A Cool Towel on Christmas Morning

This morning of the 25th, I wake up with a slight cringe and feel that hollow in my chest again. Like an automaton, I pick up my iPhone and scroll through vapid posts of gel nails and Jimmy Fallon talk show memes the same way one would pop a pill.

Sufficiently distracted from whatever inner emptiness troubled me upon waking, I got up and strolled to the kitchen where my mother had coffee, organic raspberries, Korean sweet potato, and hardboiled eggs waiting. Christmas carols play in the background. I smile and sit. She is a blessing in an otherwise troubled household, my mom. I take an avocado out from the fridge to slice on top of the wheat bread, but I place it there and plum forget about it. These things happen when you’re too engrossed in your inner world, I assume.

Coffee helps depression a little bit, but there’s a crash. I drink from the French press anyway. As my mom chatters about grocery store prices, the handsome thirty-year-old bachelor at church, and whatever other light news about menopause for the middle-aged, I feel that hollow growing again. I sigh. She asks why I am doing that, and I say that I’m tired, but really I’m sad and need to scroll aimlessly on my phone again to forget myself.

I go on Tumblr and Pinterest this time to browse Christianese inspirational quotes and curated fashion posts when my Headspace app sends a notification that surprises me: “Your phone can do cool things, but go do something more exciting now.”

Huh, wow. Yes sir, Headspace sir, I think. Placing my phone down on the carpet, I pick up silver metal dumbbells and do squats with my mom, who I push to exercise because I know bones get brittler by the year for older folks. Sweat and heavier breathing jogs the endorphins and I feel better.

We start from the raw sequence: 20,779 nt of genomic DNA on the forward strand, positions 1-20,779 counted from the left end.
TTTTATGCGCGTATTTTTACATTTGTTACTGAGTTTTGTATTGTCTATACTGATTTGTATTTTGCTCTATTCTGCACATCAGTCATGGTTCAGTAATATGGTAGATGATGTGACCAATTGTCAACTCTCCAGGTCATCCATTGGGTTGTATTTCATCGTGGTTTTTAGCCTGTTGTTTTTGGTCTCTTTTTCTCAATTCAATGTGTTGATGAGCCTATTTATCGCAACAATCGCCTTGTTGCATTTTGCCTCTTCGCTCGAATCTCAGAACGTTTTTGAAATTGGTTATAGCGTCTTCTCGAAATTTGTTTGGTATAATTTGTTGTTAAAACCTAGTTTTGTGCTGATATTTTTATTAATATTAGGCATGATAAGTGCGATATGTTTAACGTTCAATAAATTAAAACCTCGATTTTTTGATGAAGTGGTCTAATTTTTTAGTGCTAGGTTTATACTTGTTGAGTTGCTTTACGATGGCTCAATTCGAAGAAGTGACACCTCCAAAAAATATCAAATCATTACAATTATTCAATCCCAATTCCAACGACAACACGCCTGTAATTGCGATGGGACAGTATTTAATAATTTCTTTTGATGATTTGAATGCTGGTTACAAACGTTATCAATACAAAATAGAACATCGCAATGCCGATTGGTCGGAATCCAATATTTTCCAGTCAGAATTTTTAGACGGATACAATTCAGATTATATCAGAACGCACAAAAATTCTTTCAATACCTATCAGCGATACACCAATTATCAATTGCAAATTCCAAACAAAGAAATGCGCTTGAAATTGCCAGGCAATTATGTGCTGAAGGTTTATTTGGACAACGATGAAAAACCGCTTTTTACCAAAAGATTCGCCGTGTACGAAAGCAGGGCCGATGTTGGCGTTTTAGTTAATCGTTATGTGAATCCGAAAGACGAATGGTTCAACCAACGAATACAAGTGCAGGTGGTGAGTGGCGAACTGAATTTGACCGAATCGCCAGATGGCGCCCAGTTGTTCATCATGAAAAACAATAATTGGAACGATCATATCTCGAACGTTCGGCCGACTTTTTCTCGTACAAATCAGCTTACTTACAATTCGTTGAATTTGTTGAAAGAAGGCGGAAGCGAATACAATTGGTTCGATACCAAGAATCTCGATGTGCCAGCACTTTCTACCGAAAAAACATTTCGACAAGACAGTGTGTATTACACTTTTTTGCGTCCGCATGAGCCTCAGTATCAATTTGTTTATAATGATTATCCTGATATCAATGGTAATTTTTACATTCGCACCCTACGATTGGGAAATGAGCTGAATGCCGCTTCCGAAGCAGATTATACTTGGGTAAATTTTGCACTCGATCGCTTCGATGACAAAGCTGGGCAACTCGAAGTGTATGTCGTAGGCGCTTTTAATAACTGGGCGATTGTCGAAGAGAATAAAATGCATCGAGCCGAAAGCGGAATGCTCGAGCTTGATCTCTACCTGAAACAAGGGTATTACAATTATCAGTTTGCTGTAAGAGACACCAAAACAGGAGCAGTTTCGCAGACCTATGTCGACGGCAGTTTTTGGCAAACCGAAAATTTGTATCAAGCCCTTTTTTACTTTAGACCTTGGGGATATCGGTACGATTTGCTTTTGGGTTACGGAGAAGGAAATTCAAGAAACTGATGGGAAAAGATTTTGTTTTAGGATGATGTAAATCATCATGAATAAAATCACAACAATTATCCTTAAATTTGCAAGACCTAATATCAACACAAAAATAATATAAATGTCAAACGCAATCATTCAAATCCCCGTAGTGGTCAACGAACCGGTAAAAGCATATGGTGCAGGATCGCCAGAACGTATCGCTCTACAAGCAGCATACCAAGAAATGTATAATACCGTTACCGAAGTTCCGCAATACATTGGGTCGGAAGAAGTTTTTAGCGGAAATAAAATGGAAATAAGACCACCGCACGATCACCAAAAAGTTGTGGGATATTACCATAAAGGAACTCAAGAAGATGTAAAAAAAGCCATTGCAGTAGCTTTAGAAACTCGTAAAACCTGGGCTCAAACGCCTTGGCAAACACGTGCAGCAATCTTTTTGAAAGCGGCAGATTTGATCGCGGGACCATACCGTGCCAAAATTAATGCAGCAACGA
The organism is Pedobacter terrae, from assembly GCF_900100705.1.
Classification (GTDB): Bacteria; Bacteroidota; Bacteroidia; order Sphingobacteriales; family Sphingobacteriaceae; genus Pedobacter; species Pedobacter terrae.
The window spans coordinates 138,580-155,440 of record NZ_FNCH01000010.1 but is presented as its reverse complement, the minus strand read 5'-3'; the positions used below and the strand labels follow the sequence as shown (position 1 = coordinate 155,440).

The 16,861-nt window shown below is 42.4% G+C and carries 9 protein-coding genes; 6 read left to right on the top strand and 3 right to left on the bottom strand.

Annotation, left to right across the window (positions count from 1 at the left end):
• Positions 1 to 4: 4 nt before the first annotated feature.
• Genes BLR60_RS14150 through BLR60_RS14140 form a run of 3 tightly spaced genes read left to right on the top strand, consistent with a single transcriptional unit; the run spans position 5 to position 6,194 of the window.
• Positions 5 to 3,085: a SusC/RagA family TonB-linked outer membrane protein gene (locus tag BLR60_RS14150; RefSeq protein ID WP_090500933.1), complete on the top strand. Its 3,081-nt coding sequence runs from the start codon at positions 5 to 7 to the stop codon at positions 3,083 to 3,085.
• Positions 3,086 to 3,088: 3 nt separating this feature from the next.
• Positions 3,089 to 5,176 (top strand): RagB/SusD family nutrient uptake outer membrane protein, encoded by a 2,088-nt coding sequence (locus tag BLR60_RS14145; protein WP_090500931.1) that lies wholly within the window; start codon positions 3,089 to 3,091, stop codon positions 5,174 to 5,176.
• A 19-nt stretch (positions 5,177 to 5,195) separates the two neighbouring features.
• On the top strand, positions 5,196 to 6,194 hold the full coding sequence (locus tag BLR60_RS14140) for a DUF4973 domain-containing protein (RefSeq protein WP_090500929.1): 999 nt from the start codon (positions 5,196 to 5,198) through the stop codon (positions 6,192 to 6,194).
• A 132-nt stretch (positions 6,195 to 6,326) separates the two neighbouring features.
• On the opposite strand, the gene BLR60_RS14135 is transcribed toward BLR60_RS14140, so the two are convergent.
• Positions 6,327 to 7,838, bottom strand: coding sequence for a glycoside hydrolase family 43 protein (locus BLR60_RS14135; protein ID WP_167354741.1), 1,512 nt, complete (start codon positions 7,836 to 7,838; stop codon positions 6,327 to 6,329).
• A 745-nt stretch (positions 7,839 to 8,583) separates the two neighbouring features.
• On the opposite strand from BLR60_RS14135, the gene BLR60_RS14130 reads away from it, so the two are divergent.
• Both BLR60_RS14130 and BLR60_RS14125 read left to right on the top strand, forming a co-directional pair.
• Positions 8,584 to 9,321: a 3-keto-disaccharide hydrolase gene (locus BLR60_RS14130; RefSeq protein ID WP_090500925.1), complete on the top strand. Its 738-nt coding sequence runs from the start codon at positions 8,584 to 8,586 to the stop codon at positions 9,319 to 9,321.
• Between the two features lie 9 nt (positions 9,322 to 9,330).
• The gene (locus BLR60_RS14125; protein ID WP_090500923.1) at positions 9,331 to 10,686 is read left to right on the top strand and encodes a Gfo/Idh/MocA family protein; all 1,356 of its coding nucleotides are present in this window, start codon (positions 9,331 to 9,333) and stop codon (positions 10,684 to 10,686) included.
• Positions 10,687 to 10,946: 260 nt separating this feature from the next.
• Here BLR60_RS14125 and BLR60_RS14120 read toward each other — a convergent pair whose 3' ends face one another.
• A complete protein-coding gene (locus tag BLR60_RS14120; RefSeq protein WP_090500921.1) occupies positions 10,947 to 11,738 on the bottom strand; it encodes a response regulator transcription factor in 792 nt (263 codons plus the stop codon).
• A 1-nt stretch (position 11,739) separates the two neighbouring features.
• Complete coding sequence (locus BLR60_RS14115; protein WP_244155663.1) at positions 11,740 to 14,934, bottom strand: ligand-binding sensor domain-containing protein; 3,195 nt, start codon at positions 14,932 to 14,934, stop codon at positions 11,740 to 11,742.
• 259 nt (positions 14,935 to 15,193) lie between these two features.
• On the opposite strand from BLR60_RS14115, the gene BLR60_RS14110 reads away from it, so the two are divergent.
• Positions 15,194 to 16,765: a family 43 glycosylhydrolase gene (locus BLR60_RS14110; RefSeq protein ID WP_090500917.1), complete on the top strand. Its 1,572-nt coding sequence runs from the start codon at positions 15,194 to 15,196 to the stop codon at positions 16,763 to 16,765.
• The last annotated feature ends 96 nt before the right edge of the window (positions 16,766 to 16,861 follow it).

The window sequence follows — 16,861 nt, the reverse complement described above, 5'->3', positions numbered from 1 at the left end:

It’s dumbfounding, though. Trying to run away from a presence inside of you is quite an unusual endeavor. It’s not a flight from fright response. It’s a desperate reaching out for sugar, action movies, and other sub-realities to keep your mind snapped outward and not inward, where you are all too aware of how you feel.

But sometimes, because I’m at least cognizant enough to know that distraction is fruitless, I enter the cavern by my own volition and sit down crisscrossed in the innermost part and try to understand why this place and these feelings exist.

I sit there for a long time. While melancholy and depressed, I at least am not running away while looking behind my shoulder. Resigned feels better than frantic for the most part. Before scooching into a deeper, darker corner, I suddenly remember the new blog and how I had paid sixty bucks for the yearly WordPress subscription on impulse to get started on writing and expressing what I hid so well.

So if I wanted to do something more exciting than scroll, I guess that would be it. I get up. I come here. Right here, on a computer typing the story of this entire morning. It’s 11:10 AM and I’m where you are, reader. You may be scrolling on a phone and distracting yourself as I was just an hour ago, but I’d like to think you’re on your computer as I am. We’re both on a computer and that makes me feel glad. I feel like kindred spirits right now, you and me.

And writing my heart onto this blank document, letting the sad truth pour out anonymously, feels like a cool towel you put on a throbbing pain that upon touching the bruise brings a sweet chill of relief.

Father in Heaven, writing makes me feel better. Maybe you made me a writer and only in doing what I was created for will I feel whole. Right now, I have a cool towel on the aching hollow and it feels smaller than before. I will keep writing until You come to take me Home.

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